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When we talk about bad relationships, a lot of times we give our counterparts the blame. We emphasize the way they “treated us” without taking a moment to digest how we treat ourselves.

Low self-esteem can lead us to both accept bad behavior or participate in bad behavior ourselves that can lead to a relationship’s demise.

Amy Morin, licensed clinical social worker and psychotherapist, told Psychology Today that the trickle down effects of low self-worth makes its way into even the most mundane moments of life.

A study in the Personality and Social Psychology Bulletin explained that people with low self-esteem tend to seek attention through sulking, whining or showing sadness. These indirect expressions of their inner turmoil can lead them to retaliate against their partner’s behavior before even expressing their needs.

Morin gives the example of someone with a partner who wants to go out with their friends. Instead of the person with low self-esteem saying they’d like to spend more time with their significant other, they passive aggressively sulk, complain or accuse their partner of “not caring about them.” That type of cyclical behavior would ultimately push away a romantic partner.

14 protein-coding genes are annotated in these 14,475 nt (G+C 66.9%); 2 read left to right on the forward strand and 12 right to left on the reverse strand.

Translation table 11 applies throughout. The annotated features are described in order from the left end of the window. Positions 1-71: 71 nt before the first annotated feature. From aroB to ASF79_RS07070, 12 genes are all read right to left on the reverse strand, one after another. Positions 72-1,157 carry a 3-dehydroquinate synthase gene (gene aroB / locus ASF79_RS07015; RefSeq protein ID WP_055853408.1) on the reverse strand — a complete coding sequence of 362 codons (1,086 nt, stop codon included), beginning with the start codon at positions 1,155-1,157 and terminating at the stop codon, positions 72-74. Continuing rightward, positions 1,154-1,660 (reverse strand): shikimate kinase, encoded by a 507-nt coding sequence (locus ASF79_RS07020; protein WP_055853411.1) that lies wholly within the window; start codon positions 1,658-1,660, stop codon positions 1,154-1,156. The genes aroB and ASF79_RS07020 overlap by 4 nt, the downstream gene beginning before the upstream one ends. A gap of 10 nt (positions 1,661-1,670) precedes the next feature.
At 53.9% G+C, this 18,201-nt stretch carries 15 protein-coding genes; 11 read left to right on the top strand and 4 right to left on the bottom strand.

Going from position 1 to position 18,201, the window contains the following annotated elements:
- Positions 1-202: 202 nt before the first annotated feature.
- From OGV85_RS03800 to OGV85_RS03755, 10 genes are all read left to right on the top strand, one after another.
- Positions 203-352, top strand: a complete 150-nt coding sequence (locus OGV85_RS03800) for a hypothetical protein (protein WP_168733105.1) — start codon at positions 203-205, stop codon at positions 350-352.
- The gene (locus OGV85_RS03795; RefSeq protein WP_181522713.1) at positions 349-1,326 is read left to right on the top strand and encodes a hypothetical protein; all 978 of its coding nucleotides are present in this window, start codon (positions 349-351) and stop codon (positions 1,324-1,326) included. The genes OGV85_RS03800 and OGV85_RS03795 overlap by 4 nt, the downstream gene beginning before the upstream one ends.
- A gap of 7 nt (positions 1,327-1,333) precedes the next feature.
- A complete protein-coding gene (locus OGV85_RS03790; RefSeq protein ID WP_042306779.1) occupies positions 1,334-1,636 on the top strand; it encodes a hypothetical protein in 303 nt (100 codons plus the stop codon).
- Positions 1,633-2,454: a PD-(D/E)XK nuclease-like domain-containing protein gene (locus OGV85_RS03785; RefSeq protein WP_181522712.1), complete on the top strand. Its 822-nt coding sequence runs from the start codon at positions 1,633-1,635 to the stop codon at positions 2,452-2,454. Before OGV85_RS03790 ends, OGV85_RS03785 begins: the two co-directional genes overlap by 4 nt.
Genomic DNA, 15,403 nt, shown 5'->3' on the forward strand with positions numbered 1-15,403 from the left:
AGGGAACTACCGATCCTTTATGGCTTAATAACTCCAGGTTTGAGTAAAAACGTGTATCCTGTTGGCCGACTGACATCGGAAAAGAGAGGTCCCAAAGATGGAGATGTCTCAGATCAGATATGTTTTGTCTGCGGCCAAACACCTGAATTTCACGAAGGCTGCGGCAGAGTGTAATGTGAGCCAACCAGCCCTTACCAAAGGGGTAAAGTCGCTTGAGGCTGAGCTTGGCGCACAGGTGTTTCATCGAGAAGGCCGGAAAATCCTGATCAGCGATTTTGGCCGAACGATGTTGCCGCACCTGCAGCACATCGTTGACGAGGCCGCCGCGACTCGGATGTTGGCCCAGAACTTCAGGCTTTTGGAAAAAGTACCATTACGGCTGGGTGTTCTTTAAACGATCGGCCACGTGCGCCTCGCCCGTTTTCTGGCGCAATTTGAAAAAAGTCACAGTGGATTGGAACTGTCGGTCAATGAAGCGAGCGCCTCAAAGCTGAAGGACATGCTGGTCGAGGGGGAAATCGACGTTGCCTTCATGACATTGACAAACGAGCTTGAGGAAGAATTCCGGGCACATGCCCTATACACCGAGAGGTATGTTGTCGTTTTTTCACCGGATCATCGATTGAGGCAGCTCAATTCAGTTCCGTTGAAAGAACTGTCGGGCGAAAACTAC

The first steps are to identify how your self-esteem is manifesting itself in your relationships. Are you placing blame before you express your needs? Are you making your partner the ultimate deciding factor in your self-worth?

“If you have low self-esteem it’s important to recognize the ways in which you might be inadvertently sabotaging yourself,” Morin explains.

“Some of your short-term strategies that are meant to protect you from pain may actually cause you more distress in the long-term.”

I don’t think the journey to confidence in your self ever ends, it’s an evolving part of our lives as people. But I do think that affirming your own value, independent of how the world around you functions, can help you have more healthy interactions in relationships.


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